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Vis Neurosci. 2016;33:e003. doi: 10.1017/S0952523815000346.

Noninvasive imaging of the thirteen-lined ground squirrel photoreceptor mosaic.

Author information

1
Department of Cell Biology, Neurobiology, & Anatomy,Medical College of Wisconsin,Milwaukee,Wisconsin.
2
Department of Ophthalmology,Medical College of Wisconsin,Milwaukee,Wisconsin.
3
Neuroscience Research Institute,University of California, Santa Barbara,Santa Barbara,California.
4
Department of Biology,University of Wisconsin Oshkosh,Oshkosh,Wisconsin.

Abstract

Ground squirrels are an increasingly important model for studying visual processing, retinal circuitry, and cone photoreceptor function. Here, we demonstrate that the photoreceptor mosaic can be longitudinally imaged noninvasively in the 13-lined ground squirrel (Ictidomys tridecemlineatus) using confocal and nonconfocal split-detection adaptive optics scanning ophthalmoscopy using 790 nm light. Photoreceptor density, spacing, and Voronoi analysis are consistent with that of the human cone mosaic. The high imaging success rate and consistent image quality in this study reinforce the ground squirrel as a practical model to aid drug discovery and testing through longitudinal imaging on the cellular scale.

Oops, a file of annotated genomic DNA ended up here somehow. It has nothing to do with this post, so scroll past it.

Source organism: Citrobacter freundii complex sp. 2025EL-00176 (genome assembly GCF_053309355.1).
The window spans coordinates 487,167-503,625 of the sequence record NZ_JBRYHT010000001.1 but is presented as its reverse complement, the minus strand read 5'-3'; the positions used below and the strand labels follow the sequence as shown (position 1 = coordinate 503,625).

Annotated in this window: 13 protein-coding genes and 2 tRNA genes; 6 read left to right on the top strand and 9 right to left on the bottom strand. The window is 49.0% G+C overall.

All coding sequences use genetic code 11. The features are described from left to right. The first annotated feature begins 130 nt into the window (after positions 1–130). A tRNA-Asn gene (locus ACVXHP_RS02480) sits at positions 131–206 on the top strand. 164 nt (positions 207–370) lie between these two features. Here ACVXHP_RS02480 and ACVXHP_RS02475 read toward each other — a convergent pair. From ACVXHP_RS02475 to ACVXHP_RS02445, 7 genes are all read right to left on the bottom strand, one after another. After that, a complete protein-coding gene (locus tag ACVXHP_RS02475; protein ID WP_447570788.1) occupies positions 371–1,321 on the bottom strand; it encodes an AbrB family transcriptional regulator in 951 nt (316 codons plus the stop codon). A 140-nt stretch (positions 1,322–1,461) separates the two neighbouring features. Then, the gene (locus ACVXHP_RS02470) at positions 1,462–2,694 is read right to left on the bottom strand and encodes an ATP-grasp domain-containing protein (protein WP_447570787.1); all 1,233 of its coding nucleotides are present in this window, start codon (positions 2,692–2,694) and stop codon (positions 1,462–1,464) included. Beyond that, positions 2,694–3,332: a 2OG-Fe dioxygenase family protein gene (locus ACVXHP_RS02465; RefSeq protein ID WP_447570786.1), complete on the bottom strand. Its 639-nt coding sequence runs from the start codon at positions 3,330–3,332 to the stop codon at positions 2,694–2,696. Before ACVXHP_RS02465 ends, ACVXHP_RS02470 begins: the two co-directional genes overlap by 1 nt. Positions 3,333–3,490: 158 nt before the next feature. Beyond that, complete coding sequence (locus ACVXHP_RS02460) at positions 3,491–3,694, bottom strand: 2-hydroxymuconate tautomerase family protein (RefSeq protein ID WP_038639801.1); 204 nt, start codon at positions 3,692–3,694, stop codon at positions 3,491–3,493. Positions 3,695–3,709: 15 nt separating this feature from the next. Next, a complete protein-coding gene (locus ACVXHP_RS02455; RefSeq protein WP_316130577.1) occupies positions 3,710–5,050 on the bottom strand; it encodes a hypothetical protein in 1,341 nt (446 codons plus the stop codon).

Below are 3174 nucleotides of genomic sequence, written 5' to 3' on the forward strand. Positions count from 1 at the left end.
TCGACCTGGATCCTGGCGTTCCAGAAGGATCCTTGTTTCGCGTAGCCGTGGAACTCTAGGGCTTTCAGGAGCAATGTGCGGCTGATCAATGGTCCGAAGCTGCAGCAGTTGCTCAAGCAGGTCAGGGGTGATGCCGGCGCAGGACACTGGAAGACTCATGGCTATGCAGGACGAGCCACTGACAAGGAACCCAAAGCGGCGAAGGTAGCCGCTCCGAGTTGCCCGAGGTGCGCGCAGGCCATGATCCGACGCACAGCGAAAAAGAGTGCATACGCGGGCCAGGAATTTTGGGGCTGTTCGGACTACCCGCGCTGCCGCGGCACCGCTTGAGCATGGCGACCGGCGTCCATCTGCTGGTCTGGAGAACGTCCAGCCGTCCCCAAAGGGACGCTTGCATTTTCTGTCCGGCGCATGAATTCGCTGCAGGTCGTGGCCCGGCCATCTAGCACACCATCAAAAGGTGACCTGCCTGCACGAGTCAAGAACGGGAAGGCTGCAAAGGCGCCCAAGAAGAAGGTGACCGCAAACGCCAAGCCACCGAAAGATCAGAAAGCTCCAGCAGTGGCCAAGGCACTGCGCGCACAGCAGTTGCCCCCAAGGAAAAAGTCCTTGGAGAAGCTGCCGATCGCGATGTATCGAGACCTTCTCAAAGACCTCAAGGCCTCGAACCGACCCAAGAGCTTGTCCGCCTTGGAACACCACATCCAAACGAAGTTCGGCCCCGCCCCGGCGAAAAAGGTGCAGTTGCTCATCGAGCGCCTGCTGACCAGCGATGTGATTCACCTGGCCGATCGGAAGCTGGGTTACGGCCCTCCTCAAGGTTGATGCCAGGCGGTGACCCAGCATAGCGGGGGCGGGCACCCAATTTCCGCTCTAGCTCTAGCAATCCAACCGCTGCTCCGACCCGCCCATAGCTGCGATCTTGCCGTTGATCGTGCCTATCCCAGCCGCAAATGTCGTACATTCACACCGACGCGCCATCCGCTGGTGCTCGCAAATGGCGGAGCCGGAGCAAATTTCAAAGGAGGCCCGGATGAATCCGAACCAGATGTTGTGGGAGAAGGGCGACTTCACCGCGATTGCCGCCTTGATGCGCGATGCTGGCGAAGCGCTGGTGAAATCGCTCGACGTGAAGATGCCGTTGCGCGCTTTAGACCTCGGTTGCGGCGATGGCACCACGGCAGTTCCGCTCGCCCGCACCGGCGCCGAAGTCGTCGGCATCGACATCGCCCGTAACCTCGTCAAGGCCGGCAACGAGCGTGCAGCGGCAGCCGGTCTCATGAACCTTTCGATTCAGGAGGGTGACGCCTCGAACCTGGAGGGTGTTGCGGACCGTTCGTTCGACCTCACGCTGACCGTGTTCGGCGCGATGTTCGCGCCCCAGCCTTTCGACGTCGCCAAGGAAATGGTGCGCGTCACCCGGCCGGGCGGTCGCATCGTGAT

KEYWORDS:

Adaptive optics; Photoreceptors; Retinal imaging; Rodent; Visual streak

PMID:
26923645
PMCID:
PMC4793898
DOI:
10.1017/S0952523815000346
[Indexed for MEDLINE]
Free PMC Article

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